Mycobacterium tuberculosis infections cause a severe pulmonary disease known as tuberculosis. Despite medical progress, each year approximately 1.5 million people still die from this illness. The eradication of the infection thus requires the development of new drugs.
To identify targets for novel antimicrobials, Alexandre Gouzy, Institut de Pharmacologie et de Biologie Structurale, Toulouse, France, investigated the metabolic pathways that promote M. tuberculosis virulence. The analysis revealed that to build nucleotides and other biomolecules that sustain the bacterial replication, M. tuberculosis need to assimilate nitrogen from the amino acid aspartate (pictured). The mycobacteria capture aspartate from the host cells through a transporter known as AnsP1. Mutant mycobacteria lacking AnsP1 failed to replicate and caused only a minor disease when injected into mice.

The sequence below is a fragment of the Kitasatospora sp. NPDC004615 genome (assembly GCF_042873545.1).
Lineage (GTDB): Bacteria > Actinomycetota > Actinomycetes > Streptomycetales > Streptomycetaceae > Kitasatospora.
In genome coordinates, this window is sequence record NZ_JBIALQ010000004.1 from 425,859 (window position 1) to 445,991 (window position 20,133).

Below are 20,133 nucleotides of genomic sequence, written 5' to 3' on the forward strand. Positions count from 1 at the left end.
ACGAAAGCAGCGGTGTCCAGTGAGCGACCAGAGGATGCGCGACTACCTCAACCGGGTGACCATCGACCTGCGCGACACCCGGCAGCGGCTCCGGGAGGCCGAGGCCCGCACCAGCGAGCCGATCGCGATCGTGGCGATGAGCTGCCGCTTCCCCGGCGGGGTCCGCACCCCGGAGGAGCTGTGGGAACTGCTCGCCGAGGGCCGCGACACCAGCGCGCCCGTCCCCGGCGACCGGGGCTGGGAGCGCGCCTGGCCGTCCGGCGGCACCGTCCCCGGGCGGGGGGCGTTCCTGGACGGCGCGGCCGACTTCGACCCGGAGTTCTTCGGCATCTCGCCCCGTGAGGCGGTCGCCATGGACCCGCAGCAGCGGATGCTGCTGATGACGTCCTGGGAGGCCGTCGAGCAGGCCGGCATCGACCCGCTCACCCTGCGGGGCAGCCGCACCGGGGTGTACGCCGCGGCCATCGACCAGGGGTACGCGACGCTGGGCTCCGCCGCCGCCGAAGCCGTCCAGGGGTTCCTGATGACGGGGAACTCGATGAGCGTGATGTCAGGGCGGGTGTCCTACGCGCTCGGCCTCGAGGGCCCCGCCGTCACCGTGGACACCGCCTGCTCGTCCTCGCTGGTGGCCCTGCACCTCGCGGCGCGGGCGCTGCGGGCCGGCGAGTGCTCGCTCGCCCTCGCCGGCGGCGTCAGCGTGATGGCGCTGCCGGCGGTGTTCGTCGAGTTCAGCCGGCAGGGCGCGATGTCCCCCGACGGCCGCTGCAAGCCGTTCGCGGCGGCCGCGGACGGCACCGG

Targeting AnsP1 might thus be a novel and promising strategy to fight tuberculosis.
- Mycobacterium tuberculosis nitrogen assimilation and host colonization require aspartate,
Alexandre Gouzy, Gérald Larrouy-Maumus, Ting-Di Wu, Antonio Peixoto, Florence Levillain, Geanncarlo Lugo-Villarino, Jean-Luc Gerquin-Kern, Luiz Pedro Sório de Carvalho, Yannick Poquet, Olivier Neyrolles,
Nat. Chem. Biol. 2013, 9, 674–676.